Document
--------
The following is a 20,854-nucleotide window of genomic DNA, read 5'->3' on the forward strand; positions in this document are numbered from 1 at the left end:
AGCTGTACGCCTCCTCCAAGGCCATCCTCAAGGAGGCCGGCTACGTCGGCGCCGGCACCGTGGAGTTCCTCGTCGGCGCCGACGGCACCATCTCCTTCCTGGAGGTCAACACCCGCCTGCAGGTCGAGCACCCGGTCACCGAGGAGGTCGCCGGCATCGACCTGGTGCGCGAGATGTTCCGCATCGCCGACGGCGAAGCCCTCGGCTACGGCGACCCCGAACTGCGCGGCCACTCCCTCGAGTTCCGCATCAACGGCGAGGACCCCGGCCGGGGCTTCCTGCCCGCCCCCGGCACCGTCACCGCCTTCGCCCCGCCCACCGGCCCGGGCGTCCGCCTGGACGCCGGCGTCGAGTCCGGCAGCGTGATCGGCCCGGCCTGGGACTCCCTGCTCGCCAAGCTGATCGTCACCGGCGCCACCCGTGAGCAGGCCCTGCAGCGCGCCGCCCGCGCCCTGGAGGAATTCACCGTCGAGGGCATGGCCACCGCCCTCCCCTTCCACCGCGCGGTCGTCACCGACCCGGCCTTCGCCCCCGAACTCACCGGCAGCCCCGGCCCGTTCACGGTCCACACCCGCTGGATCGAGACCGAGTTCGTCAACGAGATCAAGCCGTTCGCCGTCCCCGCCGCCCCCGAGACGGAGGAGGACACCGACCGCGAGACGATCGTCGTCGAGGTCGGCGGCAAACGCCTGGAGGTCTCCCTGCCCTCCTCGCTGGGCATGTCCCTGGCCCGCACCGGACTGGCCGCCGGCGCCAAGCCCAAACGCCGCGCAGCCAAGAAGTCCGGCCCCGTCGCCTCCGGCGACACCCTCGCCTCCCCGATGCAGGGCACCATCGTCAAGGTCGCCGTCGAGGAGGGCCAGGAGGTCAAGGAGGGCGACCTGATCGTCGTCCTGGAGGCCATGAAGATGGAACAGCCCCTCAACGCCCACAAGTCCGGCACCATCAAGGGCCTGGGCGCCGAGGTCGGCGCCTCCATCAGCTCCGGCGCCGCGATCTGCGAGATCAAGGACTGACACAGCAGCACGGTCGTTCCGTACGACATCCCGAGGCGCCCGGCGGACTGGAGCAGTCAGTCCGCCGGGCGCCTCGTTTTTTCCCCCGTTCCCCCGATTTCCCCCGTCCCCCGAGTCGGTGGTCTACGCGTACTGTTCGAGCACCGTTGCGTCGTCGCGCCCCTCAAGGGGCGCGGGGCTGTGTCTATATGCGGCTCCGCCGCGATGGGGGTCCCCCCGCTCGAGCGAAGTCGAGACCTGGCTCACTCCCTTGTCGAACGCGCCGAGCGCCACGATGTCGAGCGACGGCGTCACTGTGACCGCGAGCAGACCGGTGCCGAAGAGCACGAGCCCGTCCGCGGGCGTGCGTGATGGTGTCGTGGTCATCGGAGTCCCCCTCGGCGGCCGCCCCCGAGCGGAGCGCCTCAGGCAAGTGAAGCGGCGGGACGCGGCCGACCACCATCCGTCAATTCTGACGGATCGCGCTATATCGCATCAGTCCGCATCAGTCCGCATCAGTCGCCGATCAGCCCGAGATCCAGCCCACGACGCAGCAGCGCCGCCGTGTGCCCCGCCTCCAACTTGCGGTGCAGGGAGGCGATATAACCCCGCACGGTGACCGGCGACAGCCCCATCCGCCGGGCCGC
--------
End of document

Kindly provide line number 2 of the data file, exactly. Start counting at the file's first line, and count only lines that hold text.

AGCTGTACGCCTCCTCCAAGGCCATCCTCAAGGAGGCCGGCTACGTCGGCGCCGGCACCGTGGAGTTCCTCGTCGGCGCCGACGGCACCATCTCCTTCCTGGAGGTCAACACCCGCCTGCAGGTCGAGCACCCGGTCACCGAGGAGGTCGCCGGCATCGACCTGGTGCGCGAGATGTTCCGCATCGCCGACGGCGAAGCCCTCGGCTACGGCGACCCCGAACTGCGCGGCCACTCCCTCGAGTTCCGCATCAACGGCGAGGACCCCGGCCGGGGCTTCCTGCCCGCCCCCGGCACCGTCACCGCCTTCGCCCCGCCCACCGGCCCGGGCGTCCGCCTGGACGCCGGCGTCGAGTCCGGCAGCGTGATCGGCCCGGCCTGGGACTCCCTGCTCGCCAAGCTGATCGTCACCGGCGCCACCCGTGAGCAGGCCCTGCAGCGCGCCGCCCGCGCCCTGGAGGAATTCACCGTCGAGGGCATGGCCACCGCCCTCCCCTTCCACCGCGCGGTCGTCACCGACCCGGCCTTCGCCCCCGAACTCACCGGCAGCCCCGGCCCGTTCACGGTCCACACCCGCTGGATCGAGACCGAGTTCGTCAACGAGATCAAGCCGTTCGCCGTCCCCGCCGCCCCCGAGACGGAGGAGGACACCGACCGCGAGACGATCGTCGTCGAGGTCGGCGGCAAACGCCTGGAGGTCTCCCTGCCCTCCTCGCTGGGCATGTCCCTGGCCCGCACCGGACTGGCCGCCGGCGCCAAGCCCAAACGCCGCGCAGCCAAGAAGTCCGGCCCCGTCGCCTCCGGCGACACCCTCGCCTCCCCGATGCAGGGCACCATCGTCAAGGTCGCCGTCGAGGAGGGCCAGGAGGTCAAGGAGGGCGACCTGATCGTCGTCCTGGAGGCCATGAAGATGGAACAGCCCCTCAACGCCCACAAGTCCGGCACCATCAAGGGCCTGGGCGCCGAGGTCGGCGCCTCCATCAGCTCCGGCGCCGCGATCTGCGAGATCAAGGACTGACACAGCAGCACGGTCGTTCCGTACGACATCCCGAGGCGCCCGGCGGACTGGAGCAGTCAGTCCGCCGGGCGCCTCGTTTTTTCCCCCGTTCCCCCGATTTCCCCCGTCCCCCGAGTCGGTGGTCTACGCGTACTGTTCGAGCACCGTTGCGTCGTCGCGCCCCTCAAGGGGCGCGGGGCTGTGTCTATATGCGGCTCCGCCGCGATGGGGGTCCCCCCGCTCGAGCGAAGTCGAGACCTGGCTCACTCCCTTGTCGAACGCGCCGAGCGCCACGATGTCGAGCGACGGCGTCACTGTGACCGCGAGCAGACCGGTGCCGAAGAGCACGAGCCCGTCCGCGGGCGTGCGTGATGGTGTCGTGGTCATCGGAGTCCCCCTCGGCGGCCGCCCCCGAGCGGAGCGCCTCAGGCAAGTGAAGCGGCGGGACGCGGCCGACCACCATCCGTCAATTCTGACGGATCGCGCTATATCGCATCAGTCCGCATCAGTCCGCATCAGTCGCCGATCAGCCCGAGATCCAGCCCACGACGCAGCAGCGCCGCCGTGTGCCCCGCCTCCAACTTGCGGTGCAGGGAGGCGATATAACCCCGCACGGTGACCGGCGACAGCCCCATCCGCCGGGCCGC